Poor adherence is often related to adverse effects of medication (83–85). Side-effects of antipsychotic therapy that have been linked to poor adherence include extrapyramidal symptoms, neuroleptic dysphoria, akathisia, sexual dysfunction and weight gain (84). Although surveys have found strong patient preferences for atypical antipsychotics over conventional neuroleptics (86), the weight gain associated with some agents is often perceived as a major disadvantage. In a survey conducted in the UK, for example, weight gain was the second most commonly reported adverse effect associated with atypical antipsychotics, and almost two-thirds of patients who reported weight gain considered it to be ‘bad’ or ‘very bad’ (86) (Fig. 2). In a further study (87), weight gain was ranked third of 16 adverse events in terms of the subjective discomfort caused to patients. More recently, a survey of 341 patients with psychosis found that weight gain was rated as ‘quite’ or ‘extremely’ distressing by a higher proportion of patients (74%) than any other adverse event (88). Moreover, studies that have specifically examined the impact of weight gain on treatment adherence suggest that weight gain may increase the risk of non-adherence (83). In one such study, obese patients were three times more likely than non-obese patients to miss doses of atypical antipsychotics, and 13 times more likely to discontinue treatment because of weight gain (89). Other studies have found that, when patients were informed about the risks associated with different antipsychotic medications, they preferred agents that did not produce weight gain, even if these were less effective or associated with other adverse effects (90).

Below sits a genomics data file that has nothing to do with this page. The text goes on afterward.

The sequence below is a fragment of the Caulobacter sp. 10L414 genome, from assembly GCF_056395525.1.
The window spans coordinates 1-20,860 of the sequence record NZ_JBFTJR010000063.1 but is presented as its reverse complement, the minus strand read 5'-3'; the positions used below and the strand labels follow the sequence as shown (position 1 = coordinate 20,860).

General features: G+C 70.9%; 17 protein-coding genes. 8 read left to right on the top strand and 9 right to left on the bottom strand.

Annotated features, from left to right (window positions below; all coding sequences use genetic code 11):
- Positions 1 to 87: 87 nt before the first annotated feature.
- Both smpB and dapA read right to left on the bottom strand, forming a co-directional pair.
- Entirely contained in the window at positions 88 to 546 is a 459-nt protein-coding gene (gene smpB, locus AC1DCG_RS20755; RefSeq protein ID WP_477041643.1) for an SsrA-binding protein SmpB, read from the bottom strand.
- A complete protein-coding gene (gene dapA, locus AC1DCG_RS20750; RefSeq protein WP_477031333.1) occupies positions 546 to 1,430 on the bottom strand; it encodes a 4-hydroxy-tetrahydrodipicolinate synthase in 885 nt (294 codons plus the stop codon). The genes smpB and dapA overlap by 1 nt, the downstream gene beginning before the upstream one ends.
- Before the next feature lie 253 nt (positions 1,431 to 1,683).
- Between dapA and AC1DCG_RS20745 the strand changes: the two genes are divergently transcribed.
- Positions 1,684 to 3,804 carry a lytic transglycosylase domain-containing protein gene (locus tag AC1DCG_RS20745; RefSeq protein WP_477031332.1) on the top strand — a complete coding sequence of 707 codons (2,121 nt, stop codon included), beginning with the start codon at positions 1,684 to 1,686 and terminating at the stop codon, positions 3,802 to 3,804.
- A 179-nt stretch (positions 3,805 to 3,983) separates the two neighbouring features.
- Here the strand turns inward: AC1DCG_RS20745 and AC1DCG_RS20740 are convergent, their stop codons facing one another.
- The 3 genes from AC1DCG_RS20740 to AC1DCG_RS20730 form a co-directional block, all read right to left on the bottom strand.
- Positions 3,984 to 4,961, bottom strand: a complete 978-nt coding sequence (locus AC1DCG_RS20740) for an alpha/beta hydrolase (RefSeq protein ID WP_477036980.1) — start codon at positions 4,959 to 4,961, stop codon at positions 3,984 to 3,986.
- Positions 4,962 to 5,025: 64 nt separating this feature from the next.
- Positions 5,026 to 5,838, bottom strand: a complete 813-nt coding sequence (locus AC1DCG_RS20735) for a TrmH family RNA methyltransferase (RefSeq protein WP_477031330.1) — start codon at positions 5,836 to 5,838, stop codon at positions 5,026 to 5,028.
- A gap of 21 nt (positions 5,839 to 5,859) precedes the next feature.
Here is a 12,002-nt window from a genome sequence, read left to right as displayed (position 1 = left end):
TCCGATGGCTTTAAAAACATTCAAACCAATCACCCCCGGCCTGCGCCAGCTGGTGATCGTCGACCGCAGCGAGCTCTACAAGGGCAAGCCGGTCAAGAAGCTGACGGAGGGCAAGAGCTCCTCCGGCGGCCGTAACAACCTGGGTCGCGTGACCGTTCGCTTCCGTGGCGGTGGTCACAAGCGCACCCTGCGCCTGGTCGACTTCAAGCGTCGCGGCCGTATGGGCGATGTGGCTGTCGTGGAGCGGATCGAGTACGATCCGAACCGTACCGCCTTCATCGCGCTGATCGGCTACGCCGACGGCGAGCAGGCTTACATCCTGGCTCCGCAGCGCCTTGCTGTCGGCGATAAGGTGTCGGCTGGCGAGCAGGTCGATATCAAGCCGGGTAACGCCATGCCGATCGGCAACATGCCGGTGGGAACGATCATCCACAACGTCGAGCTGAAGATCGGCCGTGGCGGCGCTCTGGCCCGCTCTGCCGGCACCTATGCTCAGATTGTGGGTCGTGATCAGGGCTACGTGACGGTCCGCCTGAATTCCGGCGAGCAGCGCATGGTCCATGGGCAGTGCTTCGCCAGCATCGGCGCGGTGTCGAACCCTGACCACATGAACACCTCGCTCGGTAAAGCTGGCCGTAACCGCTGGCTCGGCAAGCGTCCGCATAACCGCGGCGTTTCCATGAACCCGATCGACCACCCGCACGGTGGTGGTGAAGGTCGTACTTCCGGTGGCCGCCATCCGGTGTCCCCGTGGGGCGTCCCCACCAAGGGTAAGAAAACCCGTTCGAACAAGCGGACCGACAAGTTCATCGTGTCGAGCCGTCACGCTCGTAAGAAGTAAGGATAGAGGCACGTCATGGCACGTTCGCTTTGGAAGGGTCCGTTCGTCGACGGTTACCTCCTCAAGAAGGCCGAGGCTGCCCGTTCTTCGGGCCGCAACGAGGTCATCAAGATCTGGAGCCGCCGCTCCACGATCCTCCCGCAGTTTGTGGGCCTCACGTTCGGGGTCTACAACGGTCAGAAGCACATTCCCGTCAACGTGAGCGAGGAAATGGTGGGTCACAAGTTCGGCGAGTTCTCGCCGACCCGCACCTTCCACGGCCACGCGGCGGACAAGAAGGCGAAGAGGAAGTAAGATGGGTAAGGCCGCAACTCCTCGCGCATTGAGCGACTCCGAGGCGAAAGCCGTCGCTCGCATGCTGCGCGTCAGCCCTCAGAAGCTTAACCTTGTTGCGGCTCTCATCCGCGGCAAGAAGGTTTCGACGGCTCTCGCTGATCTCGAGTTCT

Use of health care resources
Overweight and obesity are themselves associated with increased use of health care resources, and this compounds the already substantial costs involved in the management of schizophrenia. In one study, involving 277 patients with schizophrenia, obese patients were significantly more likely to use emergency room or general medical services, and there were linear relationships between BMI and the number of days hospitalized for reasons unrelated to mental health problems, and the number of general medical visits (91). Moreover, 46% of obese patients reported two or more comorbidities, compared with only 26% of normal weight or overweight patients. In a second study (92), patients who reported significant weight gain (> 6.8 kg) were significantly more likely to use acute medical services than those with no or moderate weight gain. Furthermore, total medical costs were highest in patients with significant weight gain.
Management of weight gain during treatment with atypical antipsychotics
In general, patients with schizophrenia who are at risk of weight gain during treatment with atypical antipsychotics are appropriate candidates for weight management in view of the potential consequences of drug-induced weight gain, which may be exacerbated by the often unhealthy lifestyle of people with schizophrenia (20,55,81). The decision on whether to treat an individual patient will depend on the patient's relative weight and their general state of health. Assessment of weight is commonly performed by calculation of the BMI (defined as weight in kilograms divided by the square of height in meters). For an obese person [defined as a BMI of 30 or above (20)], even a moderate weight loss of 5–10 kg can markedly improve symptoms, reduce the risk of disease, and improve quality of life (51,93).
Clinical guidelines for weight management identify the aims of management as prevention of weight gain, weight reduction where necessary, and control of other risk factors such as poor diet, lack of exercise, dyslipidemia, and smoking (51). In general, these are as applicable to patients with schizophrenia as to the general population, although motivation and adherence are likely to be particularly problematical in this situation.
The key elements of weight management in schizophrenic patients are summarized in Table 2. An initial evaluation should assess the patient's body weight and BMI and likelihood of weight gain, together with risk factors for cardiovascular disease and diabetes. Baseline investigations should include fasting blood glucose and lipids (total cholesterol, HDL- and LDL-cholesterol, and triglycerides). Initial counseling should include discussion of the risk of weight gain during treatment and, where appropriate, realistic weight loss goals (81,94). Subsequent management may involve non-pharmacological interventions and, where appropriate, drug therapy to control body weight. Weight should be monitored regularly during treatment.